In the main city section, police can also catch wind of you and will gun you down in less than a second. Bump a car in front of a copper? Everyone will open fire on you, dead. Accidentally run over a policeman or civilian whilst trying to slowly manoeuvre around a traffic jam (which are oddly regular and difficult to navigate due to the zoomed-in camera and lack of mobility on the streets) forget it, dead. Driving innocently to your next quest marker? Heck, sometimes the police just seem to randomly open fire on you, dead. Try again. The side quests seem pure filler. One had me driving from one side of the map to the other and back again and was only made difficult due to how much it tried my patience.

Cars explode in a few hits and due to the busy layout and narrowness of the streets, you will often be just stuck in traffic, unable to move around other cars in case you tap a pedestrian and a passing policeman kills you in nanoseconds, causing you to restart the mission again.

Moving on to the section that makes up the bulk of the game are the Hotline Miami-esque indoor missions. As a big fan of Hotline Miami, I thought this would be the games’ strong suit as the aesthetic, feel and sound-track was so similar. The problem though was the looseness of the missions, there weren’t any checkpoints and the controls (the game natively only supports mouse and keyboard) aren’t as tight as Hotline Miami and in a game that relies so much on precise movements and swift reflexes this is a real issue. There is a developer comment on the Steam notice board that states that the developer chose to remove gamepad support which is a real shame as this is a game that would really benefit from twin-stick controls.

In regards to the lack of checkpoints, the punishment here really doesn’t suit the crime. You can play for quite a while only to get killed by an enemy that shoots you from off-screen, this then means you start from the beginning of that mission, regardless of how far you’ve progressed and instead of that ‘one more time’ feel I consistently got from Hotline Miami, I felt that the biggest enemy here was unfairness and the controls.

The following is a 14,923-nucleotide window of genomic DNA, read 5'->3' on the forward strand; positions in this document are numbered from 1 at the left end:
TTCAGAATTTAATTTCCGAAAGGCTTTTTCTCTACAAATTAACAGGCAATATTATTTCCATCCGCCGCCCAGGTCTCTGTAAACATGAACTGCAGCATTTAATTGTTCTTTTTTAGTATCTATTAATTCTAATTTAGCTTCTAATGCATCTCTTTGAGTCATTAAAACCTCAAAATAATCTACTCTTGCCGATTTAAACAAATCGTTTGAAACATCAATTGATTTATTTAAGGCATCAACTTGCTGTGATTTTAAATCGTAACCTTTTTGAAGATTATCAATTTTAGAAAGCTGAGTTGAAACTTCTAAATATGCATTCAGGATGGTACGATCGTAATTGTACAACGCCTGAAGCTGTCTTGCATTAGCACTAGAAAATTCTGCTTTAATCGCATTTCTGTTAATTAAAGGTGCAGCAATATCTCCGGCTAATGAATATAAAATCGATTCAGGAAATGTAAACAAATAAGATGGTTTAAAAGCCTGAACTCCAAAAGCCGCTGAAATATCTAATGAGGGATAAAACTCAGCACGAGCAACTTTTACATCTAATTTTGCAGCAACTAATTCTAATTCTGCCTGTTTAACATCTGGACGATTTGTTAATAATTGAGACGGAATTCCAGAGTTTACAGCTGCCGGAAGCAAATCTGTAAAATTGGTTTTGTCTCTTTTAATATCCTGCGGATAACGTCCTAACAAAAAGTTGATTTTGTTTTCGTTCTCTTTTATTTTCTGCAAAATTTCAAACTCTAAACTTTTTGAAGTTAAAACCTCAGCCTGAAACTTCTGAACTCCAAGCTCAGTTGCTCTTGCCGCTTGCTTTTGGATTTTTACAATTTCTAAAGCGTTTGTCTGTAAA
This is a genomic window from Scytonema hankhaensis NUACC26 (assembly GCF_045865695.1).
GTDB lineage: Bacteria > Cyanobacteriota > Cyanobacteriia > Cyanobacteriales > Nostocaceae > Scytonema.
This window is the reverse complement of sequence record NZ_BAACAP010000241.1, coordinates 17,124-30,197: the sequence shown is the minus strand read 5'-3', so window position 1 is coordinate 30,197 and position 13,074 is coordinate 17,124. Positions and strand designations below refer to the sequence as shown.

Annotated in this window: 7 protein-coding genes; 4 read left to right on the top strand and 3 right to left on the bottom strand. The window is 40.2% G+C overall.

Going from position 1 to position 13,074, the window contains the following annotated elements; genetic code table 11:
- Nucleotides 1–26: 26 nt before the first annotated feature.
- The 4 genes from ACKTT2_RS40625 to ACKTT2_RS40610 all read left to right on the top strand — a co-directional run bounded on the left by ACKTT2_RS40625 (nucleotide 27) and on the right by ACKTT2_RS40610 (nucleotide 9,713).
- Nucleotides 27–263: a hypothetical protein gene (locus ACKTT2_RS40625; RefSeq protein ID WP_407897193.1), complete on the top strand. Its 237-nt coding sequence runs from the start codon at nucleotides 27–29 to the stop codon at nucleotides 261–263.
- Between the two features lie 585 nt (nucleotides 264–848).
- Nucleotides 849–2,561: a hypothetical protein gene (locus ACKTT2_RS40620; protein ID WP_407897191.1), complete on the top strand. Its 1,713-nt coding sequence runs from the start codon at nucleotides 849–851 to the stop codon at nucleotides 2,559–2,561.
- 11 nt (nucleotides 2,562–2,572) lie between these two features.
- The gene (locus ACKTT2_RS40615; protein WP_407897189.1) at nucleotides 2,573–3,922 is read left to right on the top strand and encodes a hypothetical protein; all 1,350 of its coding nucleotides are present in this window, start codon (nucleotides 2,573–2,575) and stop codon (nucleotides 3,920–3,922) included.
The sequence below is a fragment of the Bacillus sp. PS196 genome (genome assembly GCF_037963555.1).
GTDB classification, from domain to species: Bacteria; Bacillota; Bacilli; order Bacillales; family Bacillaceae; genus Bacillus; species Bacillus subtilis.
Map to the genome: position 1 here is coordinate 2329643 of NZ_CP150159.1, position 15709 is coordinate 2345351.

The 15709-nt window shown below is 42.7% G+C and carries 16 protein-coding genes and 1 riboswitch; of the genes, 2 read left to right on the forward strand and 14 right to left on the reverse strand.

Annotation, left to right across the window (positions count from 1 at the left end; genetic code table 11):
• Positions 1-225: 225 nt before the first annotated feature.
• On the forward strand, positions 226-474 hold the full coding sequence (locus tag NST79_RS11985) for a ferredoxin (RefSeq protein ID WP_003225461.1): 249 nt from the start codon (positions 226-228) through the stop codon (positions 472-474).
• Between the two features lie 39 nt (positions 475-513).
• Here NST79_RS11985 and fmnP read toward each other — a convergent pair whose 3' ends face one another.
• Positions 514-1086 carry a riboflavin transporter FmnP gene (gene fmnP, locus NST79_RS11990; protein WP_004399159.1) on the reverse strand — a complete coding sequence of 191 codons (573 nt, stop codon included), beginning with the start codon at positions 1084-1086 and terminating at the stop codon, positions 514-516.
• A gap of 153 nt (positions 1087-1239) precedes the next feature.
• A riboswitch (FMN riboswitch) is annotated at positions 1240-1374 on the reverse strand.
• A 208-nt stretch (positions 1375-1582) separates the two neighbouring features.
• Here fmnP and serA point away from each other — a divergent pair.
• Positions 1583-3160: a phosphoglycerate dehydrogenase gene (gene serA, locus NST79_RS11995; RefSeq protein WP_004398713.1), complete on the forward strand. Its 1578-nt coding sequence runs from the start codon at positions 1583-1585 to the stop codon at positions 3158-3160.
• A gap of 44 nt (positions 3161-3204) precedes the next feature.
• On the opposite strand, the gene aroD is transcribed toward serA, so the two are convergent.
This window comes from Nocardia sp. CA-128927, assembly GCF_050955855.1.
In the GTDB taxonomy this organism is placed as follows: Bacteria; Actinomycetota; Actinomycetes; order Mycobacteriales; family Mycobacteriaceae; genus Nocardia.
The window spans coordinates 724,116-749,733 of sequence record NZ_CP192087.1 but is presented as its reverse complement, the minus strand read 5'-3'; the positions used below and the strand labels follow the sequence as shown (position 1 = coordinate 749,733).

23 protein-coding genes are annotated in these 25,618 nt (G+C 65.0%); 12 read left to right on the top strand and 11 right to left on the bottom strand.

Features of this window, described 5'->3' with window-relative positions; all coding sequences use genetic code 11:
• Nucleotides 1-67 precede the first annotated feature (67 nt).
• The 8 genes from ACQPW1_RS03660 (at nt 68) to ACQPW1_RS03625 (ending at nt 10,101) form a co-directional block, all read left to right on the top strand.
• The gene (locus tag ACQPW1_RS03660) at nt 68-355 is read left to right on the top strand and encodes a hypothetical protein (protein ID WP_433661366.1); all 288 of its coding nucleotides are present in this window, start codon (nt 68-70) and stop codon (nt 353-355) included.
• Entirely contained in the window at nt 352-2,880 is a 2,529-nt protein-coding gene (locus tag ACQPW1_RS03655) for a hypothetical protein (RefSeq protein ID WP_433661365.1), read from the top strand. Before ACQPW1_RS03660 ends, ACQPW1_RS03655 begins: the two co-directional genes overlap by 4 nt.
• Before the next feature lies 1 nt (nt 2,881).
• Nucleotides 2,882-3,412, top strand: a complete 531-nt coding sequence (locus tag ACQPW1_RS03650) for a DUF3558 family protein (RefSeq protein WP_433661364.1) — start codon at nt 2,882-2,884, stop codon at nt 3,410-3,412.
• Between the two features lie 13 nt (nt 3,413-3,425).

The soundtrack in the game is quite strong, during missions it keeps the pace up and drives tension, however outside of missions, it’s almost non-existent and you are left with generic engine sounds and beeping horns to keep you company, adding to the drabness of the over-world city map. The design of the city doesn’t help things as it’s all square, straight roads. The Max Payne reference that the developers mention comes from the nicely-drawn cut-scenes although they lack the melodramatic voice-overs but are still a really solid part of the game that I do wish was used more effectively.

I had some issues with bugs in the day 1 release I played but the developers seem to be very swift in reacting to feedback from the community, fixing resolution/ratio problems at a pace that has to be commended, although the issues with the game that concerned me most, unfortunately, seem to be design choices and thus un-patchable.




Summary
Riskers just seems to bite off more than it can chew. It tries to be reminiscent of the first GTA games but it doesn’t have the variety or personality and it also tries to replicate the teeth-grinding arcade action of Hotline Miami, which it does relatively well but there are several issues which stop it from being a true challenger to the crown.

It’s clear to see that ShotX Studios have real talent and I’m sure with their next game, we will be treated to something quite special, unfortunately, Riskers isn’t what it could have been. 


If you have played Hotline Miami to death and you are craving more twitchy action (and are a dab hand with mouse and keyboard) this could be right up your Strasse, for the rest of us, it’s a sadly missed opportunity.
RATING: MELTING
Ratings Explained
ICE COOL (Great Game Recommended)
MELTING (Just Falls Short Of Greatness)
MELTED (Not A Recommended Purchase)

Game Link: Steam
Dev Link: ShotX












Review By Britt